China has certainly had its share of food scares. There was the scandal over contaminated baby formula, soy sauce made from human hair, and pesticide-covered vegetables, among a slew of others over the years.

Now, a suspect meat supplier in China, which has provided food products to the likes of Mcdonald’s, Burger King, and Papa John’s, has been identified as the source of expired meat that has reached restaurants in both China and Japan.

Husi Food, the Shanghai-based company in question — which is a subsidiary of U.S.-based OSI Group — reportedly provided major fast food restaurants with bad meat and was deceptive about it. “We do feel we were a bit deceived relative to one of these plants,” McDonald’s CEO Don Thompson told USA Today. He continued: “If those things are confirmed at a higher level, we will deal with that effectively, swiftly and appropriately.”

According to Dragon TV, a Shanghai broadcaster, Husi allegedly took expired chicken and beef, repackaged them, and placed new expiration dates on them — then sold them to McDonald’s, Pizza Hut, and KFC. Investigators have found that workers at Husi used this rotten meat between June 18 to 30 and repackaged over 5,108 boxes of it.

Husi’s food-processing plant in Shanghai was closed by the China Food and Drug Administration, and the facilities will be under inspection throughout central, eastern, and southern China. In addition, the affected restaurants have taken precautionary steps to prevent any sicknesses from the bad meat: Starbucks outlets throughout China have removed the Chicken Apple Panini, which might have contained expired meat, and Burger King China also suspended any products that might have been contaminated. Japan’s McDonald’s has removed McNuggets from over 1,300 outlets.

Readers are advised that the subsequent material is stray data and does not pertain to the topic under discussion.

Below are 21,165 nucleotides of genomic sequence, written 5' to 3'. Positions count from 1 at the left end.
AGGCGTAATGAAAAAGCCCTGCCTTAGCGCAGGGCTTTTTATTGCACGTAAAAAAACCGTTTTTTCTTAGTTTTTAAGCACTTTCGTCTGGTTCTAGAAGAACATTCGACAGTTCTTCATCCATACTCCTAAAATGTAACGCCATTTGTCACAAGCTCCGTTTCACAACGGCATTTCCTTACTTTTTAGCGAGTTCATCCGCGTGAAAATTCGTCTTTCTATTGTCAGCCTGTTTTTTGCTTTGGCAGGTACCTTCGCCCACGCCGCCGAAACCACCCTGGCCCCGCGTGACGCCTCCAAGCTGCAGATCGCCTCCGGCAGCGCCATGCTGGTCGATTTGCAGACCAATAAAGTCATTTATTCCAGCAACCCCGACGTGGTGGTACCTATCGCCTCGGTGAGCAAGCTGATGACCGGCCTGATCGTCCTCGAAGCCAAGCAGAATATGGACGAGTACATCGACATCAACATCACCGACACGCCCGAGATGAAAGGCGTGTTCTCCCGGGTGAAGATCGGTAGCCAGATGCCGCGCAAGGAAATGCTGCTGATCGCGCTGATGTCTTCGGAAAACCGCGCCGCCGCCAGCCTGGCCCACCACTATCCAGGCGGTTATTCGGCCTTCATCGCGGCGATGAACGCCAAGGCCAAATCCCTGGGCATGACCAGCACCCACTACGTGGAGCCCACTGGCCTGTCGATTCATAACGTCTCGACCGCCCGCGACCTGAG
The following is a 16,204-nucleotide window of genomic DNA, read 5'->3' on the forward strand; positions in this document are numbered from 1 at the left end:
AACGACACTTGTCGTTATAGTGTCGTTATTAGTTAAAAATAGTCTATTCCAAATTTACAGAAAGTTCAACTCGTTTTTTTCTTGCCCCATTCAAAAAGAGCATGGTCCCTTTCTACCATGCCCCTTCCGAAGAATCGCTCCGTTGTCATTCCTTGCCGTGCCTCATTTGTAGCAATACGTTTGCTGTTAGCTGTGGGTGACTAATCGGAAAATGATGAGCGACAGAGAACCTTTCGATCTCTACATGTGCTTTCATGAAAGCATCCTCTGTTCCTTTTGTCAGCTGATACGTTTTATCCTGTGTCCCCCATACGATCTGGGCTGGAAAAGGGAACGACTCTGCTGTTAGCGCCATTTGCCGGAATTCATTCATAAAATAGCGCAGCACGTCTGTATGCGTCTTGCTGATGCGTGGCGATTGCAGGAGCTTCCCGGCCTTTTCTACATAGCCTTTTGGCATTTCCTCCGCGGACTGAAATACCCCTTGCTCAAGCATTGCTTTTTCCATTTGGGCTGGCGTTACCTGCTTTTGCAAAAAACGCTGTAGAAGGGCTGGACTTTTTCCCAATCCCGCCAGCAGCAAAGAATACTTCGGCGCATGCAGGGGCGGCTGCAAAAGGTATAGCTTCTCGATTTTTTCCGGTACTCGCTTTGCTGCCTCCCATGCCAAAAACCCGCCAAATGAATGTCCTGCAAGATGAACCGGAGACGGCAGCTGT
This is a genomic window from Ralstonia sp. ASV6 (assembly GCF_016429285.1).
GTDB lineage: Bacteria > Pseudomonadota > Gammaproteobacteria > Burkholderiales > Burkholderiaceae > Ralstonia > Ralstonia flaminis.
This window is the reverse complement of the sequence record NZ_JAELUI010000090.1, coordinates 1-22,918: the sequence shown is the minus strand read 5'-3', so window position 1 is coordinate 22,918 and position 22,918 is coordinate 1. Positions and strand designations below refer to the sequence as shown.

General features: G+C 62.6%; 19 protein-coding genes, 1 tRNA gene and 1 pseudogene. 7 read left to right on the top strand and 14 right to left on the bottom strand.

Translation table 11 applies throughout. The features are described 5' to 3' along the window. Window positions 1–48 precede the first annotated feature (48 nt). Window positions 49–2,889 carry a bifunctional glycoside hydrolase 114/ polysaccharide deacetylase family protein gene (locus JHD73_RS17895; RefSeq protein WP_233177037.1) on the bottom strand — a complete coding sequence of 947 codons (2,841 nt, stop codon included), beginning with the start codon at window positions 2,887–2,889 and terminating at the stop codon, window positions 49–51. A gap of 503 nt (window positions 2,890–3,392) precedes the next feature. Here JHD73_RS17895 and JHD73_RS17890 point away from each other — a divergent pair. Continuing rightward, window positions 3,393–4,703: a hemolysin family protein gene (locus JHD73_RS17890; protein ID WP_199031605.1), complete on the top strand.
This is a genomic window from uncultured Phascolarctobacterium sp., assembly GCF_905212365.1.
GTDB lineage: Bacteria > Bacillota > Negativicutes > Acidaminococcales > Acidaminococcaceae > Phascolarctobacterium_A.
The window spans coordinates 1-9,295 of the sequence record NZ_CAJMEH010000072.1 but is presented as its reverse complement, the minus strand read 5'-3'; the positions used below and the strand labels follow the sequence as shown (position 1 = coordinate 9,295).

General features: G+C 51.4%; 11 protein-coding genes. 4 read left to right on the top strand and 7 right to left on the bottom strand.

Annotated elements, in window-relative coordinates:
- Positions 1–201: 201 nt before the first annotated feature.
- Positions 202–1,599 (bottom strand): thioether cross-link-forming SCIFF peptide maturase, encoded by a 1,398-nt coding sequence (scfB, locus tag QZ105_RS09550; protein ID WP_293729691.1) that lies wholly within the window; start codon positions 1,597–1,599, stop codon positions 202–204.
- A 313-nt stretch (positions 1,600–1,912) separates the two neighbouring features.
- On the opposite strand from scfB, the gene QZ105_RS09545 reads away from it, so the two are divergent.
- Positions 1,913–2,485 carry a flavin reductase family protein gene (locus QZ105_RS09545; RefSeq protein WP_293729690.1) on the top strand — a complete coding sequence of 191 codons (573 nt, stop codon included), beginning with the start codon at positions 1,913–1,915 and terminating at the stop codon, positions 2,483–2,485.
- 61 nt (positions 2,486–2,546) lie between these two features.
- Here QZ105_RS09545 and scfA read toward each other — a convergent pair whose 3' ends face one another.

Husi Food claims that the incident is an “isolated event,” however. In a statement, the company said it was “appalled by the report” and that it would cooperate with the investigation and make the results public. “Our company management believes this to be an isolated event, but takes full responsibility for the situation and will take appropriate actions swiftly and comprehensively,” the company stated.

On Wednesday, Chinese police detained five people who were associated with the meat expiration scandal at the company, including the responsible officer and quality-control manager of Husi Food.

The CEO’s of affected fast food restaurants have noted that it’s important to regulate their supply chains more strictly. “McDonald’s and Yum Brands in China should announce permanent food-safety procedures where all of their ingredients go through quality-control testing to assure the public of safety,” Steven Addis, CEO of Addis, told USA Today.